Management of schizophrenia with obesity, metabolic, and endocrinological disorders.Psychiatr Clin North Am. 2009 Dec; 32(4):775-94.PC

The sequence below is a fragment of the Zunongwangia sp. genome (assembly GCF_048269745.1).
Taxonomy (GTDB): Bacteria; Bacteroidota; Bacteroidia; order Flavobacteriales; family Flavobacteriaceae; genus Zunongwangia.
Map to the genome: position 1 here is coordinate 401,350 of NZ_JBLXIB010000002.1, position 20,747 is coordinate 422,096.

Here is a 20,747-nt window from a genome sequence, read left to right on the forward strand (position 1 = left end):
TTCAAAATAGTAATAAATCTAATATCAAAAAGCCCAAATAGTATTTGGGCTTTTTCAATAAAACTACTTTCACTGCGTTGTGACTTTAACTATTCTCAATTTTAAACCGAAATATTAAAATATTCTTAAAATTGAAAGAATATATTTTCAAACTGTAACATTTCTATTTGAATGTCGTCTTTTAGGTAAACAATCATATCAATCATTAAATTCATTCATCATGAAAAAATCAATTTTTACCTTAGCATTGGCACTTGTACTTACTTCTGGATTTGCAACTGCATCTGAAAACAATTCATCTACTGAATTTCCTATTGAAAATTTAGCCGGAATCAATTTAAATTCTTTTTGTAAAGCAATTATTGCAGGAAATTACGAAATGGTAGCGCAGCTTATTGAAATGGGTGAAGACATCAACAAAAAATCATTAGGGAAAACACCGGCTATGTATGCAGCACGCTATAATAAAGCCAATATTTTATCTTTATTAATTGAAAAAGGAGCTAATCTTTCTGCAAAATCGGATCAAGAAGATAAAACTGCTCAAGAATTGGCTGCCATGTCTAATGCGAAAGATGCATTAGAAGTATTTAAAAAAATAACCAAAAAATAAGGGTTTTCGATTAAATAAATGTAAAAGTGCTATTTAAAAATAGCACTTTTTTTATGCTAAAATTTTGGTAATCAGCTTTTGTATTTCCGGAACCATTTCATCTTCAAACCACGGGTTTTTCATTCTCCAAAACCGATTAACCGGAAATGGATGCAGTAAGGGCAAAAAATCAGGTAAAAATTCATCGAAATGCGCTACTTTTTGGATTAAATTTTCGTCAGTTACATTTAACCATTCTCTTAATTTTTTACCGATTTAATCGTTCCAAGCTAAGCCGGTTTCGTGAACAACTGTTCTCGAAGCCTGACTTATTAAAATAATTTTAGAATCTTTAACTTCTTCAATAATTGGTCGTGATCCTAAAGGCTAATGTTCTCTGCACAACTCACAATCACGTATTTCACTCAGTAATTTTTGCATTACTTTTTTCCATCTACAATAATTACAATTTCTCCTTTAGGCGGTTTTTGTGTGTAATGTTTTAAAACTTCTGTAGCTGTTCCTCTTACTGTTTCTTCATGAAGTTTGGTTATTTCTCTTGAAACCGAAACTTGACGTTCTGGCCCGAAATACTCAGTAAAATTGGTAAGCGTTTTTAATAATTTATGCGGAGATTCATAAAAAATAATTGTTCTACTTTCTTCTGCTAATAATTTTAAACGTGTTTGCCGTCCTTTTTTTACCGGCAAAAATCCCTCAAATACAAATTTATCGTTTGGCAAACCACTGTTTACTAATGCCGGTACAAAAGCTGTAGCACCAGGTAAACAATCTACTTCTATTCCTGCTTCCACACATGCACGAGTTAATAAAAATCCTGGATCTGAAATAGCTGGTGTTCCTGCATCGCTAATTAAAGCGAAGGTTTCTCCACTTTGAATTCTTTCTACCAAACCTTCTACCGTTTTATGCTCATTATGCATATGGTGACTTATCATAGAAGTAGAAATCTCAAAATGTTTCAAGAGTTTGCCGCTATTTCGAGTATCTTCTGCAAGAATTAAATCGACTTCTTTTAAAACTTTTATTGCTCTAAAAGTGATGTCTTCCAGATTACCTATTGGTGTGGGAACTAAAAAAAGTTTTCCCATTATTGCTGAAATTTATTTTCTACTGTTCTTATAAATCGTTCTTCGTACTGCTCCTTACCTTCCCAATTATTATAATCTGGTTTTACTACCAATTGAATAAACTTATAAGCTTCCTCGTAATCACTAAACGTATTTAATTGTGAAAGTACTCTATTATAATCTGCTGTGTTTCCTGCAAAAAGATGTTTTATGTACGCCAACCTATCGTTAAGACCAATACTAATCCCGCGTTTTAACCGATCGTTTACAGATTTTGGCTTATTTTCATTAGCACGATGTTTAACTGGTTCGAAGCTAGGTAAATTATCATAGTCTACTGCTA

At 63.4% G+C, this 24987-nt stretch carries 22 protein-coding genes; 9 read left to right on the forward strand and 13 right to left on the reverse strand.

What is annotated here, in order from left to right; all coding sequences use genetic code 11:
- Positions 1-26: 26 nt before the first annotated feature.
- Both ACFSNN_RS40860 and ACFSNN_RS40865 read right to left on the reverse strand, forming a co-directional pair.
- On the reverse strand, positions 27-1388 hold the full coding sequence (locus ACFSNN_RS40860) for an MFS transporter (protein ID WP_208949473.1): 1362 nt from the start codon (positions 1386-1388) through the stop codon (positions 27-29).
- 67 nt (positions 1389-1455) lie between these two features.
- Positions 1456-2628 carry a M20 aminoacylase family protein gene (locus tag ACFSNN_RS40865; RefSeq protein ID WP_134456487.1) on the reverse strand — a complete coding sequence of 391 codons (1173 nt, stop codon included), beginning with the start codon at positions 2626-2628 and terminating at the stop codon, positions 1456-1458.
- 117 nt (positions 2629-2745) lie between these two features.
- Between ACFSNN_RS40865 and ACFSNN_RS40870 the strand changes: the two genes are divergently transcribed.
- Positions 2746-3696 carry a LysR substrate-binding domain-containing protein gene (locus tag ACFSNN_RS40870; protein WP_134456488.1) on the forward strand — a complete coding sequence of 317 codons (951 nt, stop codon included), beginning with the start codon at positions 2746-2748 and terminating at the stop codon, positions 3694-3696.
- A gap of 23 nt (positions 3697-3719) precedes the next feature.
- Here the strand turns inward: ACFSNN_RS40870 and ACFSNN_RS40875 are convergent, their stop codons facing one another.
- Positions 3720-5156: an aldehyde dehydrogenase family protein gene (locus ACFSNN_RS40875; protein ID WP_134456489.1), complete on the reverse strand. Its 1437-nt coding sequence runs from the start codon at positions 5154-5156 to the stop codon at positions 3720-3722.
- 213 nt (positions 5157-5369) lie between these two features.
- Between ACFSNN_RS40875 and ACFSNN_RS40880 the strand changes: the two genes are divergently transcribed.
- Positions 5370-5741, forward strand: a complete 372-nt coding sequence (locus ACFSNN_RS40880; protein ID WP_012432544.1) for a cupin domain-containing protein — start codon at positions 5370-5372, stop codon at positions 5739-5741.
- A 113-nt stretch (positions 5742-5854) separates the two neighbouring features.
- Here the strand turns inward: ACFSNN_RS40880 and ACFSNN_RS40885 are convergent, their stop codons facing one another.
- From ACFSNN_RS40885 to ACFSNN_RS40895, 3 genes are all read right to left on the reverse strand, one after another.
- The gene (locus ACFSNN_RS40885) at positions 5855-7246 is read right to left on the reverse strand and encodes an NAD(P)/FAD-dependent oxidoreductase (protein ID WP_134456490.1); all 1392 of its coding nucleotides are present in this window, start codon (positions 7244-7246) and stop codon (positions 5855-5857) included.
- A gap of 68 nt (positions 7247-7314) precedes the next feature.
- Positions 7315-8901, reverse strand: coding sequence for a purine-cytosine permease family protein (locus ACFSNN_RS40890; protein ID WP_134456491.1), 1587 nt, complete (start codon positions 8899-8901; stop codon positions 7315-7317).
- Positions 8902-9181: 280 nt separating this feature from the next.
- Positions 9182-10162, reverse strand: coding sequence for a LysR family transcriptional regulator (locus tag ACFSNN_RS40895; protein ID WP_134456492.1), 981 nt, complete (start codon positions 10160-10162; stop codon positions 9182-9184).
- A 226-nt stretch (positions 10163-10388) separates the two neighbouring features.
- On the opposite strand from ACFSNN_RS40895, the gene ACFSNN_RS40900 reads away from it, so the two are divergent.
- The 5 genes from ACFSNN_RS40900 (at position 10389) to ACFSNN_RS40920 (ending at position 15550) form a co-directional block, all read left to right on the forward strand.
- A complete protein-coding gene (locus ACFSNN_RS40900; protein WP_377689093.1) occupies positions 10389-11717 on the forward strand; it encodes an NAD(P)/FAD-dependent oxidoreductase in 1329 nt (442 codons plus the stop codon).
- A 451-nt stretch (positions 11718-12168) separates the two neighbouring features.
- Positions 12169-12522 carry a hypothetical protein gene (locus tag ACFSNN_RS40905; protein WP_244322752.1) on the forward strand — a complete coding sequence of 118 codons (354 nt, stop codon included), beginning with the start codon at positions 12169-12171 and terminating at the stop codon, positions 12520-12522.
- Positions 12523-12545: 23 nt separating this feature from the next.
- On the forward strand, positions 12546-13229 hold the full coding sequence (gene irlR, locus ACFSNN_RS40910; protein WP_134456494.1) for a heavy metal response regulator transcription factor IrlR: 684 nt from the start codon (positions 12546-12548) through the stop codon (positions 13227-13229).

People with schizophrenia have an increased prevalence of overweight/obesity, type 2 diabetes mellitus, dyslipidemia, and metabolic syndrome, which increases the risk for cardiovascular diseases and mortality. Part of this increased risk is attributable to the use of antipsychotic medications, especially second-generation antipsychotics. Antipsychotic drugs differ in their potential to induce weight gain, with clozapine and olanzapine exhibiting the highest weight gain liability; evidence for differing effects of antipsychotics on glucose and lipid metabolism is less convincing. Individuals with schizophrenia may develop hyperprolactinemia, with or without clinical symptoms, after starting antipsychotic medications. This effect is particularly frequent with first-generation antipsychotics and with the second-generation antipsychotic risperidone and paliperidone. Psychiatrists should be aware of metabolic and endocrine side effects of antipsychotics and should make every effort to prevent or minimize them to improve the patients' compliance and quality of life.